In Greek mythology Sisyphus was the king of Corinth, who was punished by the god Hades for his deceitfulness by being forced to roll an immense boulder up a hill only for it to roll down every time it neared the top, repeating this action for eternity. This concept was perfected as a form of torture during WWII in the Haidari concentration camp run by Germany in Greece. Here, the camp inmates were put to labour in two four-hour shifts each day except Sundays. However, the labour was not intended for any productive purposes, but merely to break the prisoners' morale: they were made to dig holes and then refill them, build walls and then break them down. The tasks were therefore both laborious and futile.
There are many accounts of people who were able to survive these and other kinds of adversity and trauma, because they were able to find some kind of meaning, connect to a form of purpose that they could focus and hold on to. One of the most influential books of all time is probably ‘Man's Search for Meaning’, written by Viktor Frankl chronicling his experiences as a prisoner in Nazi concentration camps, and describing his psychotherapeutic method, which involved identifying a purpose in life to feel positive about, and then immersively imagining that outcome.
When we are going through very tough times, finding purpose and meaning in our existence is one of the most powerful ways to build resilience. It means that we can endure the pain or uncertainty of daily life, because we are focusing on what is beyond that, what is waiting for us on the other side. Like a ship on route to its destination, we are able to do what is required in the moment on the journey in order to get to where we are going, because we are able to see beyond the current.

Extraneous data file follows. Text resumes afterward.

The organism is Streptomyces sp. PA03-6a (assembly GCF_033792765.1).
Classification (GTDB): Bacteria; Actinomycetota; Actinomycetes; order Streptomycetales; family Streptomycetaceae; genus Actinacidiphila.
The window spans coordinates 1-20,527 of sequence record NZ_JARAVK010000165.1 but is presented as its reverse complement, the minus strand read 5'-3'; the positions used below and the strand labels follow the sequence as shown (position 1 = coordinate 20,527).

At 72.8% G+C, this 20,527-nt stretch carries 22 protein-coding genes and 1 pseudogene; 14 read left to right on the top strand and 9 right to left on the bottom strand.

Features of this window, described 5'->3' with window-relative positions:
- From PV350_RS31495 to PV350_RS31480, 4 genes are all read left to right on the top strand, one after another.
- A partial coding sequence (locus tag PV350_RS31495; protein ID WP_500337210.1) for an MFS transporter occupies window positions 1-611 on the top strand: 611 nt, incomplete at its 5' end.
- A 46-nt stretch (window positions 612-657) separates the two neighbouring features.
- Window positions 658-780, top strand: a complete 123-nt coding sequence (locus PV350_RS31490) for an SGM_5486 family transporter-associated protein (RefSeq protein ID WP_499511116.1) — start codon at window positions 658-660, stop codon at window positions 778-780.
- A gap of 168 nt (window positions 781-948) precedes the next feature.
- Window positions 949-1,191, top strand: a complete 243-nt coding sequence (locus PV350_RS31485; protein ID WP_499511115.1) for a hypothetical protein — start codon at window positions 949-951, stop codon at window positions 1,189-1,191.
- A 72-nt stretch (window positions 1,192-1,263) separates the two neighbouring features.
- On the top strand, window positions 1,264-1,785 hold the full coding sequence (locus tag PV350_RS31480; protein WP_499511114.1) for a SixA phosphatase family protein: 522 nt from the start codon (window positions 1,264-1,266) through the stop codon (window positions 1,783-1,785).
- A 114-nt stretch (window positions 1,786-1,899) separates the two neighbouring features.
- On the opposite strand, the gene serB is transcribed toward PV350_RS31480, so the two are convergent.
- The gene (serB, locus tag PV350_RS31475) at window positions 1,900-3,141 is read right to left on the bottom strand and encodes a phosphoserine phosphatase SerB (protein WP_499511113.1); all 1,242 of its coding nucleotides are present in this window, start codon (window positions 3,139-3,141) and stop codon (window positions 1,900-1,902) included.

Once we have weathered the storm though, it is equally important to embrace the journey that we are on and be fully present in the here-and-now and also find purpose and meaning in that. I particularly like the approach suggested by Shannon Kaiser who advocates purposeful-living, when she suggests that we cannot think ourselves into our purpose, but that we have to do ourselves into our purpose. This means taking action towards doing what we want, and removing those things in our lives that we don't want. She motivates for 3 things that will help us to stop searching and looking, and find our passion:
- Don’t overthink, do. Start doing new things in order to find what you are really passionate about, because clarity comes through the process of exploring and experimenting.
- Focus on what you love. Take time to become aware of what makes you feel happy and inspired. What are those things providing you with moments of joy?
- Forget about ‘the one’. Stop trying to find the one thing you are meant to do and rather explore and find a way to fit in various things you are passionate about.
So, engage fully with where you are right here and now and embrace finding your passions, even amidst the difficulty and the pain. As per Kaiser ‘When we live a passion-filled life we are living on purpose, and that is the purpose of life.’